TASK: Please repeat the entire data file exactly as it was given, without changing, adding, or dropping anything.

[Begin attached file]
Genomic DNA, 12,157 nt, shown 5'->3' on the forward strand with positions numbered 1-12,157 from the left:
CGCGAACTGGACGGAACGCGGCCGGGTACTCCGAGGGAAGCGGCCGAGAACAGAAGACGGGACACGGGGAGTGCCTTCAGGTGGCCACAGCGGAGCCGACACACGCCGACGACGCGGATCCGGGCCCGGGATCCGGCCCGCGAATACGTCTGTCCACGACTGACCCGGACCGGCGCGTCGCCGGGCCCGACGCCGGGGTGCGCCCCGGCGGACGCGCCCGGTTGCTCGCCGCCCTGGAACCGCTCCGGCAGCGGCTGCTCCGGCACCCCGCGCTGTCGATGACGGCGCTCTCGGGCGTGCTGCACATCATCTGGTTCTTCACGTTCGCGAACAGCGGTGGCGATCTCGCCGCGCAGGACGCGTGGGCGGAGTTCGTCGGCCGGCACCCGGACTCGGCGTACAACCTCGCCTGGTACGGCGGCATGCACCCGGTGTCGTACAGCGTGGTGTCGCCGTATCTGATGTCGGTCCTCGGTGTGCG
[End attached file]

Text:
Genomic DNA, 12,157 nt, shown 5'->3' on the forward strand with positions numbered 1-12,157 from the left:
CGCGAACTGGACGGAACGCGGCCGGGTACTCCGAGGGAAGCGGCCGAGAACAGAAGACGGGACACGGGGAGTGCCTTCAGGTGGCCACAGCGGAGCCGACACACGCCGACGACGCGGATCCGGGCCCGGGATCCGGCCCGCGAATACGTCTGTCCACGACTGACCCGGACCGGCGCGTCGCCGGGCCCGACGCCGGGGTGCGCCCCGGCGGACGCGCCCGGTTGCTCGCCGCCCTGGAACCGCTCCGGCAGCGGCTGCTCCGGCACCCCGCGCTGTCGATGACGGCGCTCTCGGGCGTGCTGCACATCATCTGGTTCTTCACGTTCGCGAACAGCGGTGGCGATCTCGCCGCGCAGGACGCGTGGGCGGAGTTCGTCGGCCGGCACCCGGACTCGGCGTACAACCTCGCCTGGTACGGCGGCATGCACCCGGTGTCGTACAGCGTGGTGTCGCCGTATCTGATGTCGGTCCTCGGTGTGCG